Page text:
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Maintaining a uniform thickness of the inflation layer on a wall with narrow face.

    • vladr
      Subscriber

      Hello,


      I am having a difficulty to create a uniform inflation on a wall that has a narrow face near the corner.


      Problem description:


      An (isolated) geometry consists of two regions: a thin wall cylinder ("gap") that is connected to a larger "volume" on one of its faces


       Geometry Geometry Crossection


      The model will be a heat transfer with natural convection in Fluent. Both regions will be the same material (air).


      The convection will be modeled in the "volume" only.


      The "gap" will have heat conduction only, however will need to resolve a sharp gradient (between a heater and a body being heated), so few elements are needed across it.


      I mesh the gap first with hexahedral elements (multizone or sweep).


      Then the  "volume" with automatic or tetrahedral algorithm, with prescribed inflation (Total thickness) on the walls and also the same inflation on the imaginary surface between the gap and the volume:


       Mesh cross-section Mesh cross-section, view from the right side


       


       

    • vladr
      Subscriber

      The problem is that in the corner where the gap is connected to the "volume", the inflation layer gets compressed:


      Problematic region


      I guess that this is because the inflation forces elements to have their thickness (normal to the "wall") to be not greater than its length (parallel to the "wall"). However, I could not find if there is any parameter that can "relax" that requirement. 


      If there are less elements across that face, then the problem becomes less severe:


      Problematic region with coarser face mesh


      However I con not use this workaround because I need to maintain the number of the elements in the gap on that face which is a critical region for the model. And in general would need to maintain some independence between the mesh in the "gap" and the thickness of the inflation in the "volume", at least to some extent.


      Is there a workaround to have the thickness of the inflation layer unaffected by the surface mesh on that narrow face?


      Thank you in advance.

    • vladr
      Subscriber

      AN UPDATE:


      I have found the solution to some extent: the permissible ratio of the height of the element in the inflation layer over is width is controlled with a "Maximum height over base" parameter in the global mesh inflation group under the advanced settings.


      The maximum is 5 and it didn't solve it completely. Increasing the Total Thickness of the inflation on the problematic face also did not help to completely equalize the thickness of the layers near the corner. Only decreasing the thickness elsewhere helped to achieve what I wanted (here I also used twice less elements across the gap than in the initial post):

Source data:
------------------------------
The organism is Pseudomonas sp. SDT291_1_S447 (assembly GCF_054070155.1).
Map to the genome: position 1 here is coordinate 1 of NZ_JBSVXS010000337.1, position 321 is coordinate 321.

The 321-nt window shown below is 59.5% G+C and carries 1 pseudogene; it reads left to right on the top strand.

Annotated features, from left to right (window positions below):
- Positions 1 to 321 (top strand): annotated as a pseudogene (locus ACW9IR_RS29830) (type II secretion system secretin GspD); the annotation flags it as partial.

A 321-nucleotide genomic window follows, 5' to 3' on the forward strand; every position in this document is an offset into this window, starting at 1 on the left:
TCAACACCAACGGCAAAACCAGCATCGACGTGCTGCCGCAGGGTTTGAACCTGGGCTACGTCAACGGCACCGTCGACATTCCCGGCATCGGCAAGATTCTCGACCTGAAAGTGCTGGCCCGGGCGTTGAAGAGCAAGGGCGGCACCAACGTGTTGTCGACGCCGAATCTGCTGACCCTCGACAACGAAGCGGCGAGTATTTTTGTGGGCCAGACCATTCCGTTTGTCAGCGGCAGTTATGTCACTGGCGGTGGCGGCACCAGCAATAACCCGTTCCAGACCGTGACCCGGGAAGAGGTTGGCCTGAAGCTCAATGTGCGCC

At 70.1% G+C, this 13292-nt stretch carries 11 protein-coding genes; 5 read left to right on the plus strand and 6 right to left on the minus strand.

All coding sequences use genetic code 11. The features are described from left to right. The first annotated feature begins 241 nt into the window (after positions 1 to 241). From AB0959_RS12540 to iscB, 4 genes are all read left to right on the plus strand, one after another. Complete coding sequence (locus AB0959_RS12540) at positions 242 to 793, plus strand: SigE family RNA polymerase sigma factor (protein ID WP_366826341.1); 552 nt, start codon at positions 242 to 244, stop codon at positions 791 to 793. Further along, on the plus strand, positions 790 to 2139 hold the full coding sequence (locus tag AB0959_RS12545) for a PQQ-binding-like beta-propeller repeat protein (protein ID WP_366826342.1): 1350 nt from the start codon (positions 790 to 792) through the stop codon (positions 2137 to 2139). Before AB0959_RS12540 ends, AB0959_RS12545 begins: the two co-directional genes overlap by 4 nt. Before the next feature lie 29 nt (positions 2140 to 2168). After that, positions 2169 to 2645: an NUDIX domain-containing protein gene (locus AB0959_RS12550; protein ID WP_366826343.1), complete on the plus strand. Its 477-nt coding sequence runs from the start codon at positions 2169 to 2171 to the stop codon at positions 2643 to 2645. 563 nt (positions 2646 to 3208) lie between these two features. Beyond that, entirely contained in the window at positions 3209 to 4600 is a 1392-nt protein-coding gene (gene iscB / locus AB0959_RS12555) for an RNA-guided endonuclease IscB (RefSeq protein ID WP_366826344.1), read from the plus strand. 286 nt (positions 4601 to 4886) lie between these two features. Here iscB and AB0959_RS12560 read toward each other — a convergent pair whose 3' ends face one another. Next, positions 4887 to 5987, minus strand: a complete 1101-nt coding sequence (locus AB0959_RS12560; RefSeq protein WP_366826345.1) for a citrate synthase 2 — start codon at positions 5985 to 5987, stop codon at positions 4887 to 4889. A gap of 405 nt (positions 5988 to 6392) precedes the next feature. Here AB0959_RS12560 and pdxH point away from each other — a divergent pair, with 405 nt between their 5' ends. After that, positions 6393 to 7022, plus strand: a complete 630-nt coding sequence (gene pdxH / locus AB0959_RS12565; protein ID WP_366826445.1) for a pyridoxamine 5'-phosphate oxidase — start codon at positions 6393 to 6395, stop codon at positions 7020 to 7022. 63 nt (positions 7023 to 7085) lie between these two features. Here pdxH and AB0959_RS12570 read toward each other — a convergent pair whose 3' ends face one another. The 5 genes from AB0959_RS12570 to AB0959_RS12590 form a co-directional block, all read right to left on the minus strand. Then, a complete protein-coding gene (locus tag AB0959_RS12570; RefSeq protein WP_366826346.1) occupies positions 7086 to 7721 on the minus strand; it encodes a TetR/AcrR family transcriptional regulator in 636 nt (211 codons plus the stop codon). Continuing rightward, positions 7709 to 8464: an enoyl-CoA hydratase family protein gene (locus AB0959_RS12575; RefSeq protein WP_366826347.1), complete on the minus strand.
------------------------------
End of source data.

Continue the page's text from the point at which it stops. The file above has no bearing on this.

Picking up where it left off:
Corrected inflation layer thickness in the corner. Skeweness colormap.


       


      However now I have a problem which I left out in my initial question: the tetrahedral mesh in that corner has few elements of a very poor quality (the colormap in the pic is a Skeweness). I have no clear vision how to improve it and just tweak global sizing parameters as well as playing with element size on the adjacent faces. Can anyone suggest any ideas which way to go, which parameters to focus on to improve these few tetrahedrons in the corner?


      Note that they are also quite long in the direction into the page which is dictated by the mesh on that small face. Should I create a separate discussion for this question?


      I would still welcome any suggestions, If there are, on if there is a better way to control the layer thickness, than I did.


      Thank you

    • Rob
      Ansys Employee

      I'd look at decomposing the model to let you sweep the thin walled section through the larger volume. You can pick multiple volumes for a named selection later on so it'll not effect the overall model as seen by the solver. 

    • vladr
      Subscriber

      Thank you for your suggestion, I will try it and post an update on how it worked.


      Does this thin wall subvolume of the large "volume" (i.e. flow region) necessarily has to have an inflation (decreasing element size when approaching a solid wall) in it for a CFD simulation, of just a several elements with certain constant size in it (then followed by actual inflation layer in the bulk "volume") would do equally well?  

    • Rob
      Ansys Employee

      If the thin volume is a solid it doesn't need any inflation.  Technically nothing needs inflation, but it's a very efficient way to get the near wall flow correct without huge numbers of cells. 

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